The Pembina Institute's study looked at the potential upstream carbon pollution — that is, from the well to the refinery gate — from oil flowing through the pipeline and found that it could add anywhere from 30 to 32 million tonnes of CO2 a year to the atmosphere.
"For a single piece of infrastructure, that's huge. It's more than the emissions of five provinces," explained Clare Demerse, Pembina's federal policy director and co-author of the report.
"The single most effective climate policy today [in Canada] is Ontario's decision to phase out coal [for generating electricity]. The emissions associated with building Energy East could effectively wipe out the gains of our single most effective climate policy by far," she told CBC News.
Energy East is planned to take both conventional and oilsands oil from Alberta to the deep-water port in Saint John. The project would convert an existing natural gas pipeline that runs to the Ontario-Quebec border to carry oil, then build a new pipeline the rest of the way. When running at full capacity, Energy East would eventually carry 1.1-million barrels of crude a day.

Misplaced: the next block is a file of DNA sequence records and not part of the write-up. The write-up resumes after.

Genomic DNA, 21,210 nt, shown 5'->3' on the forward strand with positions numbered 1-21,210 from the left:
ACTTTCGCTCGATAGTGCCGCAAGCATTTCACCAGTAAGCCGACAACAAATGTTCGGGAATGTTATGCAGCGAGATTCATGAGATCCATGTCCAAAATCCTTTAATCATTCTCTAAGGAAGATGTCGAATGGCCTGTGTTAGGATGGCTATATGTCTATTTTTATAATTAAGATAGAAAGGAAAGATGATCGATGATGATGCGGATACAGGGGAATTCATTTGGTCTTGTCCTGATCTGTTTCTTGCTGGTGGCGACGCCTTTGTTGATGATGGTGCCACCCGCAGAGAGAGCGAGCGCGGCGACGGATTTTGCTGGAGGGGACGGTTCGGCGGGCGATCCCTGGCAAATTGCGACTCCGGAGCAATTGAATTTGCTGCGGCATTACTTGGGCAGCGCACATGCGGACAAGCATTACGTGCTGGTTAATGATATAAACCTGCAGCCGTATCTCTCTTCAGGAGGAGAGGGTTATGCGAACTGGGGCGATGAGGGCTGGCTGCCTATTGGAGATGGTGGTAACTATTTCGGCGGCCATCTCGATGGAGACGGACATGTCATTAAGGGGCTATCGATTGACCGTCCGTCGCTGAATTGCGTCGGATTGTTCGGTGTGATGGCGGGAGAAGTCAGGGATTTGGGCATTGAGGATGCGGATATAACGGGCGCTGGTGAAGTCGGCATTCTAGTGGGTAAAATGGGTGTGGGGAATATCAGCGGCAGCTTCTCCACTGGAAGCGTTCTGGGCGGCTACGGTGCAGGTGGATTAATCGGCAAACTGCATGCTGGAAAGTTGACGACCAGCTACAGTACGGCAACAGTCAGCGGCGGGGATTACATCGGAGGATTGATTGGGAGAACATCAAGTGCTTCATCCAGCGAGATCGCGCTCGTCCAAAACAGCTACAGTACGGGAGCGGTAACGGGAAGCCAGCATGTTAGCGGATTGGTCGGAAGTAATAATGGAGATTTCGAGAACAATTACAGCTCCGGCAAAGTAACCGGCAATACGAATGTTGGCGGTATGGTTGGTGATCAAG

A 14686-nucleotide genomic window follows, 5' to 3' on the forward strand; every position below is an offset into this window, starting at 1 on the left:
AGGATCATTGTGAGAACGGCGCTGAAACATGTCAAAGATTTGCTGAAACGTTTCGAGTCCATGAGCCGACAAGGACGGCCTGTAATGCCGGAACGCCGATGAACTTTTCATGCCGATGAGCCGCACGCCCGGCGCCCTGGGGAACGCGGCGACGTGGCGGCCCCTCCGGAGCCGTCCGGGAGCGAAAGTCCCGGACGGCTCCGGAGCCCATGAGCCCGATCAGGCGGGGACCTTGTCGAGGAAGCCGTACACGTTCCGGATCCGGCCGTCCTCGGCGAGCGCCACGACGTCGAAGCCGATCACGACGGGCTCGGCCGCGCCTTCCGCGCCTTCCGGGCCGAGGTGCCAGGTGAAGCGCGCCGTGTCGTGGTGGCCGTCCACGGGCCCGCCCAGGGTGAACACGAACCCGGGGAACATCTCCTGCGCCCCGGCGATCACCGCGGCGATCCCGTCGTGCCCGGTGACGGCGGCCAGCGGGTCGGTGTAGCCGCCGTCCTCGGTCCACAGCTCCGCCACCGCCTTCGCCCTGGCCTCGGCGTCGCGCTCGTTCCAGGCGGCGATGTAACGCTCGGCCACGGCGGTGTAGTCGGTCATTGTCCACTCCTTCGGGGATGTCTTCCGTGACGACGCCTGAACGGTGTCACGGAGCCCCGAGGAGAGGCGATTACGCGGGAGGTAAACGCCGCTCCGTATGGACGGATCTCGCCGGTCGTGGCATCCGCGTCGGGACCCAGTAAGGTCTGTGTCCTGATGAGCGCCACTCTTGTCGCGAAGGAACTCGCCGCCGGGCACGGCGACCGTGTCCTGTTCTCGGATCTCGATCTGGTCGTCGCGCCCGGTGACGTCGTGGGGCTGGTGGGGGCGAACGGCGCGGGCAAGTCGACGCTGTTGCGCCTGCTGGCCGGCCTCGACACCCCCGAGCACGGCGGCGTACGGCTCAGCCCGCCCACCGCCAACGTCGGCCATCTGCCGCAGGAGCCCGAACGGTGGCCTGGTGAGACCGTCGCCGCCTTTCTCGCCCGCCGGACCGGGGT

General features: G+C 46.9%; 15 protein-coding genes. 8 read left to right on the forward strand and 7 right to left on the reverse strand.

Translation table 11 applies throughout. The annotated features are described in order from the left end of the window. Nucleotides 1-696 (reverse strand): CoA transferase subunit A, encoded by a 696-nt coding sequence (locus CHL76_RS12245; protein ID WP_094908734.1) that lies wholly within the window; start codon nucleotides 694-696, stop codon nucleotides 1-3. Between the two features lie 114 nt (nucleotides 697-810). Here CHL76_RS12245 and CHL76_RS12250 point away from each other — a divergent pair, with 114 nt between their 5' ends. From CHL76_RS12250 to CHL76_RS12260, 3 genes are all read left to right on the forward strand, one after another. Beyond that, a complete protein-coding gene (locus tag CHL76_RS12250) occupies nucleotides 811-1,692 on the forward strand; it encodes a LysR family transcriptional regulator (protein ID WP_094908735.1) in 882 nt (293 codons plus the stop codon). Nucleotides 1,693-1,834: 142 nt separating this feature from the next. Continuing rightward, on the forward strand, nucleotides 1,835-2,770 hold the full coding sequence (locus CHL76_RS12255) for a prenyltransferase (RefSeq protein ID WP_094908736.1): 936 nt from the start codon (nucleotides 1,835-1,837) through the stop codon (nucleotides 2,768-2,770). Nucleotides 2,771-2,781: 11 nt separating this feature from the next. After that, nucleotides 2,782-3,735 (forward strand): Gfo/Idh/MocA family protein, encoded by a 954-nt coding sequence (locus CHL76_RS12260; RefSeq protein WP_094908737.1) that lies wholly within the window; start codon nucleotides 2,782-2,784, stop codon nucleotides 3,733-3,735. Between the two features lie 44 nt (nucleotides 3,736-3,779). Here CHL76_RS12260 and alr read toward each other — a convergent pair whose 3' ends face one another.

TransCanada has yet to file an application with the National Energy Board, but it is expected to do so in the middle of this year.
Demerse admits that this is a preliminary report and that it is hard to comment accurately on Energy East because so little detail is known about the project. Still, she said, Pembina wanted to start the conversation about it as soon as possible.
TransCanada said it wants to take a closer look at the numbers before it comments on the report. The pipeline company has already held information sessions about the project in communities along the route.